Arctic climate amplification and Siberia’s burning forests

Usually Arctic amplification is referred to as the reason why the Arctic is warming faster than the earth's average, as the Arctic's surface gets darker (due to less sea ice and snow), and the surface absorbs more heat.What we see currently in Siberia with the burning forests sheds yet another light on how this affects …

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Prof. Dr. Ulla Johansen passed away

On 14th of February 2021 in her 94th year of life a great person, colleague in Arctic Anthropology and professor emerita of ethnology, Ulla Johansen passed away. Born in Estonia she grew up in a multicultural environment, moved with her parents to Germany, where she studied anthropology after the war in Hamburg. It was her …

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Ysyakh 2020 – solstice festival online

Midsummer, solstice on the 21 June is for many northern peoples and cultures an important holiday. In Finland it's called Juhannus and a state holiday. In Yakutia, where I am now, it's called Ysyakh, and considered the Sakha people's new year day. The 2020 celebrations obviously come in a very different format in comparison to …

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Future Arctic Ecosystems revisited or reindeer herding at the verge of extinction?

30 Oct, 14:00, Rovaniemi, Arktikum, 2nd floor, coffee room. In this Wednesday Afternoon Coffee Chat (WACC) Florian Stammler will have a dialogue session with Aytalina Ivanova from Yakutsk reflecting on Arctic research agendas. What was supposed to be the first trip in a new multi-party consortium on scenarios of a changing Arctic became an example …

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We don’t survive – we live here!

These were the introductory words of Alexandr Ivanov, the head of the Olenek district in Yakutia, in his discussion during our session on indigenous people's territorial governance under industrial development at the Northern Forum for sustainable development in Yakutsk, 25 - 26 September 2019 (full session programme). He thought it is useful to remind researchers …

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Assessing damage to indigenous cultures by industrial development with maths?

I just read an interesting post by the Russian news agency TASS (in Russian) announcing proudly the launch of a new method for assessing damage to indigenous culture and livelihood during industrial development of the Arctic. Russian scholars in this field know that there has been long a discussion about how the only Russian law …

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PhD / MA course extractive industires at the world’s biggest hole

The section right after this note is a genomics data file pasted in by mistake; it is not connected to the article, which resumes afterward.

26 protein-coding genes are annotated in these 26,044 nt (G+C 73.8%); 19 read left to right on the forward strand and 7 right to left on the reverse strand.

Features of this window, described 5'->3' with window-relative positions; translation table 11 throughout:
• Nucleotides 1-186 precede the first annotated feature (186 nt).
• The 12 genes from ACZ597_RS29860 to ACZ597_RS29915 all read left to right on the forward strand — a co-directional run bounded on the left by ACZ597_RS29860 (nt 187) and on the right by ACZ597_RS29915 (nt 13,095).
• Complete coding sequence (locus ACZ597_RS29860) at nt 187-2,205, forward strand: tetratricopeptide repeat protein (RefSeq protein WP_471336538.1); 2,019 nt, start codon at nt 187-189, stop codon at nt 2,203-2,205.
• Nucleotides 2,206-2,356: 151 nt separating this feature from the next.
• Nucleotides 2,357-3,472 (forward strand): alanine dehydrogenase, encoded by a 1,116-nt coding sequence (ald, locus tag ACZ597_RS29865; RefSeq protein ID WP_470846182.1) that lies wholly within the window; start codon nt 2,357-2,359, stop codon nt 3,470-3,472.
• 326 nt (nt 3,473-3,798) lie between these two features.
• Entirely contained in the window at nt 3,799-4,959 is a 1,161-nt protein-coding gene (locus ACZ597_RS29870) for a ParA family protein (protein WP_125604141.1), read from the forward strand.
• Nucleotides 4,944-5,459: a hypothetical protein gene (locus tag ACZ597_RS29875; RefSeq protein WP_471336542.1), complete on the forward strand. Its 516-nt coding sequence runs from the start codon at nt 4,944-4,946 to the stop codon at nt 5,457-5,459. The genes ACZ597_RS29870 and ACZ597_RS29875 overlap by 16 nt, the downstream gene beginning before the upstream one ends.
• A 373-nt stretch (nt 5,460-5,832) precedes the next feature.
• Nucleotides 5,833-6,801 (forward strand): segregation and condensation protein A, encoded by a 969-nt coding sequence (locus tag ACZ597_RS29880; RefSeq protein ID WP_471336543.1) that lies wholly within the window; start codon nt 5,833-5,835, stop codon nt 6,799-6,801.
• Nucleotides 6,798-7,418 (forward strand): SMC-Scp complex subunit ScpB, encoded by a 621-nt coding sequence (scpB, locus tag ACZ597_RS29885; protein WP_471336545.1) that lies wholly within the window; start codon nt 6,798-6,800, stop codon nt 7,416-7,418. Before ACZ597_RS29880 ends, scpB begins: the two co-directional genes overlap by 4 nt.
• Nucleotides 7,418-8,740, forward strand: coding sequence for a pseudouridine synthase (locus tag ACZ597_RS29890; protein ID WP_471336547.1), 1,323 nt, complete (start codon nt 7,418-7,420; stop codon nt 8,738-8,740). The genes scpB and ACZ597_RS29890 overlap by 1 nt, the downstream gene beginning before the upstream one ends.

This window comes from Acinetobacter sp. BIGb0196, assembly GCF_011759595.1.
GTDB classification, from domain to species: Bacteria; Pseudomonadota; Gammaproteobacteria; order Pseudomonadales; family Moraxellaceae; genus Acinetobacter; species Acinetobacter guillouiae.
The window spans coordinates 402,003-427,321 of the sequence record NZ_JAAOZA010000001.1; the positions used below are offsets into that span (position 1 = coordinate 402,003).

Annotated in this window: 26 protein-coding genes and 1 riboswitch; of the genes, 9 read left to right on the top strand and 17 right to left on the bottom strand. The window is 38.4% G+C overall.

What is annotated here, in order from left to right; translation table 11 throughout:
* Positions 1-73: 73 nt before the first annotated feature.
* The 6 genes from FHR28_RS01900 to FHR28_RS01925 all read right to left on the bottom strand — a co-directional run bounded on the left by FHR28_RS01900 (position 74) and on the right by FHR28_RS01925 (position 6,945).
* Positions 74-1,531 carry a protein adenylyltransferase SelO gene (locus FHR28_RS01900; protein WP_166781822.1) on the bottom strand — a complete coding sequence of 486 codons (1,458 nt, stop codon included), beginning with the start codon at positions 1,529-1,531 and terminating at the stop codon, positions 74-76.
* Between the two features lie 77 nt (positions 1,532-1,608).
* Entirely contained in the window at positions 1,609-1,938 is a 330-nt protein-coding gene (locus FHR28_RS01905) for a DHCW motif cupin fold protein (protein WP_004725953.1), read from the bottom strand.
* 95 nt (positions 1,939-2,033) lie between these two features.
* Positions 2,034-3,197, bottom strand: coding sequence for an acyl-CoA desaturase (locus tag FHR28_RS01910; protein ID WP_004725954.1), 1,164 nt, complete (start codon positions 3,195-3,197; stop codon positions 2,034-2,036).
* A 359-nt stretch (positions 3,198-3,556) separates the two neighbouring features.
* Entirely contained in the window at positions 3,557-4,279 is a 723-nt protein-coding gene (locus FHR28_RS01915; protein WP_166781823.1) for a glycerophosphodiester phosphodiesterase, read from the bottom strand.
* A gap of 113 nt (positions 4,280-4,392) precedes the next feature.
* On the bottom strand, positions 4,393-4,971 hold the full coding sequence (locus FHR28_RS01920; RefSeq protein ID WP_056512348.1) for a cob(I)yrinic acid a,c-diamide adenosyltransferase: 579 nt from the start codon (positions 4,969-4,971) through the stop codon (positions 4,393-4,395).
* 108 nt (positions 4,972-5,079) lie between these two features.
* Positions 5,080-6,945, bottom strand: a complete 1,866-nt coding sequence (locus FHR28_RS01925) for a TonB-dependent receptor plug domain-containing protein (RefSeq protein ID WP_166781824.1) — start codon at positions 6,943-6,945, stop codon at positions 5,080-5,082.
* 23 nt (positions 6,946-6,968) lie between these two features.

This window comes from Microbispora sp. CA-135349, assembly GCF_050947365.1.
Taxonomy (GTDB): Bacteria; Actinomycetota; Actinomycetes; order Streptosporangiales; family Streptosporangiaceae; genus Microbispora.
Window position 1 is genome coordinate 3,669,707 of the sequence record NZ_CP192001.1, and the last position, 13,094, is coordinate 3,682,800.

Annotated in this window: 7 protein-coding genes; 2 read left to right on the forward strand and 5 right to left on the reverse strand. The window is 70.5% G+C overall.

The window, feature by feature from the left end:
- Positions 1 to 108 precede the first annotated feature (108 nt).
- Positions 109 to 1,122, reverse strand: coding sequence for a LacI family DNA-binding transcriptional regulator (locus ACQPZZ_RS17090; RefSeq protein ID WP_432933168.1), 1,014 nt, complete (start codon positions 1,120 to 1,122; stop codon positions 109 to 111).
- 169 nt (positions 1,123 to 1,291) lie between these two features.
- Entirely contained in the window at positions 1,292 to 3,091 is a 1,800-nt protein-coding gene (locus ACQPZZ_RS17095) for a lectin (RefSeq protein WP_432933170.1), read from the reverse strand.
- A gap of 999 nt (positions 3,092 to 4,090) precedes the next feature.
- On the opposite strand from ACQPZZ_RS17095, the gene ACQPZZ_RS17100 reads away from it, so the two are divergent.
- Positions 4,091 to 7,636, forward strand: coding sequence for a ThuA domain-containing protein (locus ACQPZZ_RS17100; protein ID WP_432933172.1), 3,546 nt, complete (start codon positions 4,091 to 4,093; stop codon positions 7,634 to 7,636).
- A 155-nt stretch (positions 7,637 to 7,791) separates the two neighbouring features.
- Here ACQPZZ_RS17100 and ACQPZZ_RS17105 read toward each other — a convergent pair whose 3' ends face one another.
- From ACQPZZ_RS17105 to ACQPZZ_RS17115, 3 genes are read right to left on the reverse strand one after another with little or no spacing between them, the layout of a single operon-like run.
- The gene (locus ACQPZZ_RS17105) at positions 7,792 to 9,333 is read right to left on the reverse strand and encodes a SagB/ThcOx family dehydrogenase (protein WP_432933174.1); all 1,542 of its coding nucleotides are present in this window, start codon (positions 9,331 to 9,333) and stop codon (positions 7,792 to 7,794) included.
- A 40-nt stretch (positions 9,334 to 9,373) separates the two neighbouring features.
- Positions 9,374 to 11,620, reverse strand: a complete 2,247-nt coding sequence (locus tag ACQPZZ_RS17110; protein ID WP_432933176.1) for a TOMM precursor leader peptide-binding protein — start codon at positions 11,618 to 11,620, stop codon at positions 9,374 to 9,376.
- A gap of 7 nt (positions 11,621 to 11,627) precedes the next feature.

The Uarctic Arctic Extractive Industries PhD programme organises its spring 2016 course, this time also open for M.A. students, eligibility for participation see below. The course is hosted by the North Eastern Federal University, Yakutia, Russia, February 16-22, 2016. Yakutia in Siberia is not a cheap, but fascinating place to go. Interested students can apply …

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Meeting the world’s youngest farmers of native cattle in the world’s coldest inhabited place

During fieldwork for our Arc Ark research project, I walk the street in Sakkyryr, the central village of the Eveno-Bytantay Ulus (District) of the Sakha Republic, Yakutia, East Siberia. I stop to take a picture of two beautiful white cows as they feed on something I can't quite identify, out on the street at minus …

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Arctic Ark: new project on animal breeds, species and human practices in the Arctic

We are very happy to announce that we started working on a new project funded within the Finnish Academy's Arctic programme, called Arctic Ark. Human-animal adaptations to the Arctic environment: natural and folk selection practices (Arc-Ark) The Arctic is often seen as a biodiversity-poor region, where animal husbandry is solely based on herding of reindeer …

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Report from two workshops at the Arctic Science Summit Week in Helsinki

“Permafrost Dynamics and Indigenous Land Use” was the title of a two-day workshop at the Arctic Science Summit Week in Helsinki – which is still ongoing at the time of writing this post (5-11 April 2014). Organised by Joachim Otto Habeck and Hiroki Takakura, the workshop brought together scholars from different disciplines (from geosciences to …

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